Following the Government of Canada’s announcement of a National Summit on Combatting Auto Theft, Craig Stewart, Vice President, Climate Change and Federal Issues, Insurance Bureau of Canada (IBC), issued the following statement:
“IBC commends the federal government for announcing a national summit on combatting auto theft. Auto theft is a national crisis affecting communities and innocent victims across the country. The only way to end this social menace impacting public safety is through a concerted, whole-of-society effort. Convening a national summit and bringing together representatives from all orders of government, law enforcement agencies and partners from key sectors is a firm step in the right direction to end Canada’s auto theft crisis.
Canada’s property and casualty insurers have been calling on the federal government to take a leadership role in coordinating a whole-of-society approach to combatting auto theft and are in full support of the upcoming summit. We are hopeful and confident the summit will convene the key experts and stakeholders needed to organize and implement an effective response to fight auto theft in the country.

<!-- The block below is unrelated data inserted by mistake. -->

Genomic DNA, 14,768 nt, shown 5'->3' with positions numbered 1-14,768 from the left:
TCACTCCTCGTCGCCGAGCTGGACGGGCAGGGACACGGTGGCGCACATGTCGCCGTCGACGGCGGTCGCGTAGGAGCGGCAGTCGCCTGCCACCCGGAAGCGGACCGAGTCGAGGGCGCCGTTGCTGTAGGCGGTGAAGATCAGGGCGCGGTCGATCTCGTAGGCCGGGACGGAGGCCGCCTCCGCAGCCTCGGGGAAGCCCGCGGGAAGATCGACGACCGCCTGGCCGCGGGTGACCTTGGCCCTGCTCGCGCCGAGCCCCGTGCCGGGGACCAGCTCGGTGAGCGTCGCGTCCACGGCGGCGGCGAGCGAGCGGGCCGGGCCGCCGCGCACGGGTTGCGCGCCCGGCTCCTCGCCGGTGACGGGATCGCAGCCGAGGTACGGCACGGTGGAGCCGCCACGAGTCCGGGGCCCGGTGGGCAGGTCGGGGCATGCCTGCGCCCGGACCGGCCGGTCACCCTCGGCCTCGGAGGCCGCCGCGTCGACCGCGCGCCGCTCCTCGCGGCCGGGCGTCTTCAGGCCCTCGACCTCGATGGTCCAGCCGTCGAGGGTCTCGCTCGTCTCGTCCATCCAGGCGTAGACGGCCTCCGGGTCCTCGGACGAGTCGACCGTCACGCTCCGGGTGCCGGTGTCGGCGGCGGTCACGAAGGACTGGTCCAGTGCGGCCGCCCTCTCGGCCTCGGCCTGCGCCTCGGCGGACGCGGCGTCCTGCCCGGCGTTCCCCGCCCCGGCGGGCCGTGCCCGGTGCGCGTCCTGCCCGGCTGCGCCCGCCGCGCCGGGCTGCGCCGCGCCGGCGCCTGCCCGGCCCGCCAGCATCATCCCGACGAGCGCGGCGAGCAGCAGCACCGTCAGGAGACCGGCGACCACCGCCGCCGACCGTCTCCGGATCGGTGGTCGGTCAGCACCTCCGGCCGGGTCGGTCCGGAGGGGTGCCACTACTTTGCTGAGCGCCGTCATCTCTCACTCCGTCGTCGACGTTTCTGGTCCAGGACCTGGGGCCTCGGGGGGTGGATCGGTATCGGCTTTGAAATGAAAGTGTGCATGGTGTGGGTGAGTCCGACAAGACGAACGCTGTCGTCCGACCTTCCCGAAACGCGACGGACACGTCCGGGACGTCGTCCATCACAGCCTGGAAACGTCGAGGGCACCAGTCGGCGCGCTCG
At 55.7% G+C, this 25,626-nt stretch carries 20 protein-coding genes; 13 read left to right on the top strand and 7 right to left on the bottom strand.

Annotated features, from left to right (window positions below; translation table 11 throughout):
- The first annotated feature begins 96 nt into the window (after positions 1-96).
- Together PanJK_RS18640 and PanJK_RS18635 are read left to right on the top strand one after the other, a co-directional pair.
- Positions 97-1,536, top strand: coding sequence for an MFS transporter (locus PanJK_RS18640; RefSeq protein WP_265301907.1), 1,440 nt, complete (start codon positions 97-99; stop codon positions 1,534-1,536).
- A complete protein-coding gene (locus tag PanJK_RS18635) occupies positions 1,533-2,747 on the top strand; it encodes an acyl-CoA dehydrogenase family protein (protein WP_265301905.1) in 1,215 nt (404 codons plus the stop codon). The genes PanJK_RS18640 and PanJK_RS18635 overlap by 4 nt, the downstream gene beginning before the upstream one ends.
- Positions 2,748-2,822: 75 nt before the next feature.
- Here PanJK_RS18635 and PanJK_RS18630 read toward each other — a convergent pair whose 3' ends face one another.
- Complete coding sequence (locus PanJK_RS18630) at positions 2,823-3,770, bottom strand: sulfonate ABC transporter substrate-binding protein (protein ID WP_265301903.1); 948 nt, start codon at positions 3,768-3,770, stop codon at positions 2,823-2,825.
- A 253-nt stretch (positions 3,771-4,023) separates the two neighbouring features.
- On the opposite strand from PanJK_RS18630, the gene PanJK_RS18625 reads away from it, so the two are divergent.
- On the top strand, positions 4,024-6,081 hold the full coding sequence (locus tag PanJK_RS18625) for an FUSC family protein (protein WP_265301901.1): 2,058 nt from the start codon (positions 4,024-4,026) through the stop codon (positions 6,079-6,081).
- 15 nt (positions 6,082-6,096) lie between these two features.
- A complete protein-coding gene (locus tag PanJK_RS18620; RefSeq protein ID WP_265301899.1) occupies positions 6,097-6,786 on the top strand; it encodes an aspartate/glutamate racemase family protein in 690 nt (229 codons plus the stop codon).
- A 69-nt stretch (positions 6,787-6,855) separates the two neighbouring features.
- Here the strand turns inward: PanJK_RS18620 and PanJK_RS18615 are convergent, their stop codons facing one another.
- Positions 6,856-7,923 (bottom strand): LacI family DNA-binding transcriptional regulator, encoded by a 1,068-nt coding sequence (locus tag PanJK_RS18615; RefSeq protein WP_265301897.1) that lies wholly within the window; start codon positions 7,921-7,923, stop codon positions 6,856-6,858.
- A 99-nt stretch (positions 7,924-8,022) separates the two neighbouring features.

IBC is encouraged by the leadership shown by the federal government to spearhead a coordinated effort to fight auto theft. The P&C insurance industry has been on the frontlines of the auto theft epidemic for years and look forward to participating in the summit and offering an important perspective and set of proposed solutions.
Kudos to the federal government and the ministers responsible for convening and announcing this critical summit.”
Insurers paid $1.2 billion in claims for stolen vehicles last year, the first time in history that it exceeded $1 billion. In Ontario alone, auto theft claims costs were approximately $700 million in 2022, up from approximately $160 million in 2018, a staggering 329% increase.
IBC and Équité Association recently launched the End Auto Theft campaign to raise awareness of the costs of auto theft and to build greater public awareness of the auto theft crisis.